Given the pivotal role ambulance clinicians have in facilitating or avoiding A&E attendance, this qualitative study focuses on the decision-making of ambulance clinicians when attending to persons with epilepsy and explores their perceptions of which factors influence their decisions. Specifically, we asked:
How confident are ambulance clinicians in managing persons with epilepsy?
What factors influence their decisions on how to care for these persons and whether to transport them to A&E or not?
A qualitative study was conducted in South London between June and August 2010. Permission to conduct the study was granted by the LAS Clinical Audit and Research Department and local management teams. The convenience sample was recruited with the aid of staff notice board advertisement. The area from which the ambulance clinicians were recruited is an area with the highest rate of emergency admissions related to epilepsy18 and one of the highest rates of poorly controlled epilepsy.19 At the time of the study there were five skill levels of ambulance clinicians in London (see table 1). To capture as much diversity in opinion as possible, we recruited across all levels.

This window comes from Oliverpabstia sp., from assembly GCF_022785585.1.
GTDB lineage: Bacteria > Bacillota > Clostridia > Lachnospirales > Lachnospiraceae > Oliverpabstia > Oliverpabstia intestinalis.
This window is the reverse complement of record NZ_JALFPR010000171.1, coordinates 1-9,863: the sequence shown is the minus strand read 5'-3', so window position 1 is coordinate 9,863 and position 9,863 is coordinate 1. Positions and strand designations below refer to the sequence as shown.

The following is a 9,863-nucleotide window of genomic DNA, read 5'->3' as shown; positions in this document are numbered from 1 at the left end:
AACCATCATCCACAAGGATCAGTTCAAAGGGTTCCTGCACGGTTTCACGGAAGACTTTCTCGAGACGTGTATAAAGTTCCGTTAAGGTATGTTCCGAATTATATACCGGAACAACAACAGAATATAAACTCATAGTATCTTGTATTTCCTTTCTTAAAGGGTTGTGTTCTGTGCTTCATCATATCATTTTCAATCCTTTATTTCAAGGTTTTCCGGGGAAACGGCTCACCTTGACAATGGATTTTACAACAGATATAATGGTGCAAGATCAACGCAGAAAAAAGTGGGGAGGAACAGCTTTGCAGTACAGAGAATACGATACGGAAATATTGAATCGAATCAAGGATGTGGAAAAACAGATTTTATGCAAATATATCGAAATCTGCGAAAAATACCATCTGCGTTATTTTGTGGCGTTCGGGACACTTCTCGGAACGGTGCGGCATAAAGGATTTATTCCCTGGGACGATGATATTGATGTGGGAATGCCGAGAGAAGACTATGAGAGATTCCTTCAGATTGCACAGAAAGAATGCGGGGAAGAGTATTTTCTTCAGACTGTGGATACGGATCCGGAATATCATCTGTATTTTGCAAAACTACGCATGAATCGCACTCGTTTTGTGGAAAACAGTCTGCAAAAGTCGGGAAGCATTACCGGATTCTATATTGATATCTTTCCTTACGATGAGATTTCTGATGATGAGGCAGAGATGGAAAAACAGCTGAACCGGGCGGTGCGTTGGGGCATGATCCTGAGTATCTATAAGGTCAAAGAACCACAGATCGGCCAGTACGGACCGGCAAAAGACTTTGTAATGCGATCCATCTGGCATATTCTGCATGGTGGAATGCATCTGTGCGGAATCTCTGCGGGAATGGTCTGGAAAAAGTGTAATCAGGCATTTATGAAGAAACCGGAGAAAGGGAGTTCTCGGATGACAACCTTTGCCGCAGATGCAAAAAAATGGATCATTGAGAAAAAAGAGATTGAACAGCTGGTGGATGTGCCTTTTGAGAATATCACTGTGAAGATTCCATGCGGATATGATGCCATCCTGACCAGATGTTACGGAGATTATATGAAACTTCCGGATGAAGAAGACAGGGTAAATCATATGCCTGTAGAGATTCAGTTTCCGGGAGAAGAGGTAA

Face-to-face, topic-guided interviews were conducted in informants' homes or work place. The guide was initially created based on a literature review and developed following pilot interviews with ambulance clinicians and feedback from the epilepsy user group Epilepsy Action.
To facilitate conversation, interviewees were first asked to recall a case where they felt they had made ‘good’ decisions, and a time where they were less than ideal. The clinicians were asked to reflect on why they viewed these decisions to be such and were probed upon the issues of confidence, use of guidelines, relevance of external pressures, and perceived risks and benefits and alternatives to transportation to an A&E.